Use this URL to cite or link to this record in EThOS: https://ethos.bl.uk/OrderDetails.do?uin=uk.bl.ethos.736067
Title: Reading the gallery : portraits and texts in the mid- to late nineteenth century
Author: Hook, Sarah
ISNI:       0000 0004 6501 0242
Awarding Body: University of Oxford
Current Institution: University of Oxford
Date of Award: 2017
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Abstract:
The Victorians saw more portraits than any generation before them. While the eighteenth century has been named 'the age of portraiture', portraits pervaded nineteenth-century society like never before. With the invention of photography, coupled with technological advancements in low-cost printing methods, the medium in which faces could be recorded was revolutionised, the classes of society that could afford to be immortalised expanded, and the spaces in which portraits were seen proliferated. These spaces included the public gallery, photography studio shop windows, and personal photograph albums. They also included the art periodical, biography, fiction, and poetry as the experience of portraiture became distinctly textual as well as visual. This thesis draws upon art history alongside literary, museum, and material studies to explore the creative exchange that developed between portrait viewership and reading practices in the mid- to late nineteenth century. Taking the establishment of the National Portrait Gallery in 1856 as its starting point, the thesis tracks the changing idea of the portrait gallery through its literary reception. It takes the portrait gallery to mean the physical space in which portraits were exhibited, and the conceptual idea of collecting, arranging, and interacting with portraits that permeated into the literary world. By focussing on the work of Edmund Gosse, Walter Pater, Thomas Hardy, and Vernon Lee, the thesis forms a 'gallery' of nineteenth-century tastemakers, each of whom looked to the democratic art of portraiture to reflect upon their literary art. How did portraits and texts interact in the mid- to late nineteenth century? In what ways did writers adapt the conventions of portraiture and the portrait gallery for the written text? This thesis seeks to answer these questions and provide new narratives about the complex relationship between the visual and the verbal in nineteenth-century culture. It observes the Victorian 'culture of art' with a more focussed eye to illuminate how the conditions of viewing, circulating, and collecting portraits specific to the period allowed the portrait gallery to serve as a particularly compelling arena for the literary imagination. Gosse, Pater, Hardy, and Lee tested the inherent limitations of portraiture as an art of imitation to realise its imaginative capacity for communicating with close and distant, contemporary and historic figures. They recognised that writing offered a valuable way of constructing the affective conversations that could be had with - and the stories that could be told about - portraits and portrait collections. With the proliferation of portraits came the problem and the opportunity of organising them.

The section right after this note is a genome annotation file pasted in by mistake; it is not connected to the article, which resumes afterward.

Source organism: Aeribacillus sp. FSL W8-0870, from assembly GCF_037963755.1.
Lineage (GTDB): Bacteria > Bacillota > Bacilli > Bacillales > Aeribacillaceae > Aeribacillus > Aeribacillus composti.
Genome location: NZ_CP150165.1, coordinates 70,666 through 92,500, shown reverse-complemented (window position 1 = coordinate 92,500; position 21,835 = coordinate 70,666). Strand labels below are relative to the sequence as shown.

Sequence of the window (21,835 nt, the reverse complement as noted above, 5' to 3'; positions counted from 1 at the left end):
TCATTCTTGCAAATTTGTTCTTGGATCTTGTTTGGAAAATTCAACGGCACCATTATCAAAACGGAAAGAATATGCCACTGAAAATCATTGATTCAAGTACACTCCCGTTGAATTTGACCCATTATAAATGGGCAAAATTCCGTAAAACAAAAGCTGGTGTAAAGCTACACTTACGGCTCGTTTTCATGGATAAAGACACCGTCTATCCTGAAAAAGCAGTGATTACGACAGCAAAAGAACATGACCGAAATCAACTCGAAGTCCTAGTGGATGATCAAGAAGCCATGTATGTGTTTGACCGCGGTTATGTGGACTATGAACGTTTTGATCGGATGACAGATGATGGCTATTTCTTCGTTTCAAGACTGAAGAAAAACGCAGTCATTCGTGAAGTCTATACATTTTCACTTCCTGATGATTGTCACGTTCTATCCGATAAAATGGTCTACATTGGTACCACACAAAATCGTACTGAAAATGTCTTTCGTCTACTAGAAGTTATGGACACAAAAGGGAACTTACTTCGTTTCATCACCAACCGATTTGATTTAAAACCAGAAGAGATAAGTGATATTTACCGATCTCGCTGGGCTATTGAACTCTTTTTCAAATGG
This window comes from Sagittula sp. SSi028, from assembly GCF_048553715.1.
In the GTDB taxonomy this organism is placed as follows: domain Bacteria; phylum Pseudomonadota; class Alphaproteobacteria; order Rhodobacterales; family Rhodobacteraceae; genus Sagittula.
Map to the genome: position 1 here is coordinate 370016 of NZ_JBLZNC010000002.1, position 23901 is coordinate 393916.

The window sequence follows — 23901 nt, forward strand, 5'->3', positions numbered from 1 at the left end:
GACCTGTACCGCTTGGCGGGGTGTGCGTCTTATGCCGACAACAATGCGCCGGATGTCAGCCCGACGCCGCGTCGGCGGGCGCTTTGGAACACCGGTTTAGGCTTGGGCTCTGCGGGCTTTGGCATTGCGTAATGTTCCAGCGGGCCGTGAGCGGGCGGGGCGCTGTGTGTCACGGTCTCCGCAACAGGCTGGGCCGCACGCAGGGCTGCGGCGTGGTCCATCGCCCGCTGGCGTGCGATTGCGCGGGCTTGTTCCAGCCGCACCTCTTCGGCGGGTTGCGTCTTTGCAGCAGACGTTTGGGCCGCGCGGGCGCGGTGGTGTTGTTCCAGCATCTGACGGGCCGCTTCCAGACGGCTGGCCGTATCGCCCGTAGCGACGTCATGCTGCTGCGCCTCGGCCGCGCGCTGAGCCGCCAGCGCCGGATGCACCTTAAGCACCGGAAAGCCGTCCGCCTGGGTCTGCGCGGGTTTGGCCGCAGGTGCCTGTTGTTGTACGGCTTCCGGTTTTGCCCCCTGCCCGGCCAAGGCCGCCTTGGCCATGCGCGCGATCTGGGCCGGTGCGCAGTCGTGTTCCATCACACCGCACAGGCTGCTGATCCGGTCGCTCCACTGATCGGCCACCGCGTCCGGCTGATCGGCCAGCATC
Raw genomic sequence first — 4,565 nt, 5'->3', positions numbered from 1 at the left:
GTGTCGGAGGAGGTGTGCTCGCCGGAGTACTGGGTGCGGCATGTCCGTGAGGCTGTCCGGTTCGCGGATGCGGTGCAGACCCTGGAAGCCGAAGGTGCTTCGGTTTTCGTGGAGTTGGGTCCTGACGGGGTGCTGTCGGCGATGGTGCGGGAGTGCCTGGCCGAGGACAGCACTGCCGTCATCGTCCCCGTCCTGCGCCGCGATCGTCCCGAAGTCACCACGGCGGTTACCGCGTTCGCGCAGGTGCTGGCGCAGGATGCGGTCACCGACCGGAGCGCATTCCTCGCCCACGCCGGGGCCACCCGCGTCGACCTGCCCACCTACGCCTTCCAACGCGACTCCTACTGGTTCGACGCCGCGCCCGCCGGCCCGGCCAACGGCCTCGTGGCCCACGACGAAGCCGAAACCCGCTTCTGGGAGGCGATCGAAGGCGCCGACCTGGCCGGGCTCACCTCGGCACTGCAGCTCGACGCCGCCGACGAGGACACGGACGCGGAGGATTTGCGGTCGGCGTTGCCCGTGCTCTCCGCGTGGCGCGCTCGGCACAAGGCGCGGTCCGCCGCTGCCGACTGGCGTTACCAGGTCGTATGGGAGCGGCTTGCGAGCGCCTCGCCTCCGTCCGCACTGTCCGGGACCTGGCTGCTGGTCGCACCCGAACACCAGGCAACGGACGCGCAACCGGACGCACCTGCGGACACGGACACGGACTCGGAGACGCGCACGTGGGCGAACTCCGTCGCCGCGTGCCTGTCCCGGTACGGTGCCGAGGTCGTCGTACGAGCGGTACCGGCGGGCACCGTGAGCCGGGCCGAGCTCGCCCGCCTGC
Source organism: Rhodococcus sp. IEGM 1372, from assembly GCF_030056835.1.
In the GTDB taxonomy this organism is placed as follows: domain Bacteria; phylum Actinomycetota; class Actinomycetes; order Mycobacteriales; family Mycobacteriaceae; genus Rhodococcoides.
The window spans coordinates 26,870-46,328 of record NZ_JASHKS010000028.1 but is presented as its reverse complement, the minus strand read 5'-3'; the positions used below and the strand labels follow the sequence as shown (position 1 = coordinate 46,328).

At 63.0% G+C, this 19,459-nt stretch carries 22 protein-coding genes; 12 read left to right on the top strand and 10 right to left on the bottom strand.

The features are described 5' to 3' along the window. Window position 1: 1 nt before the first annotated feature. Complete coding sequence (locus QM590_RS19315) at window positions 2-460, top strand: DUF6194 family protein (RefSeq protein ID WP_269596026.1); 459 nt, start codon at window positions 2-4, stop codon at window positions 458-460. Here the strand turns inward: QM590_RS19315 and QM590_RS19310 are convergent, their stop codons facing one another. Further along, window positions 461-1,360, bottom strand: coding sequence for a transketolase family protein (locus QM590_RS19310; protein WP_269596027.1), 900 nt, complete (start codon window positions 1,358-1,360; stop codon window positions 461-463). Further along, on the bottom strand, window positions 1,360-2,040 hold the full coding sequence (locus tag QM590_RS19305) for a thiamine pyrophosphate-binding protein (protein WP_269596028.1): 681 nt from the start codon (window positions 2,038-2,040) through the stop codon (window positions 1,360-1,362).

Supervisor: West, Shearer ; Mendelssohn, Michèle Sponsor: Wolfson Foundation
Qualification Name: Thesis (Ph.D.) Qualification Level: Doctoral
EThOS ID: uk.bl.ethos.736067  DOI: Not available
Keywords: Visual Culture ; Victorian ; Nineteenth Century ; English literature ; History of Art ; Edmund Gosse ; Collecting ; Walter Pater ; National Portrait Gallery ; Decadent ; Vernon Lee ; Thomas Hardy ; Portraiture ; Photography ; Museum ; Gallery
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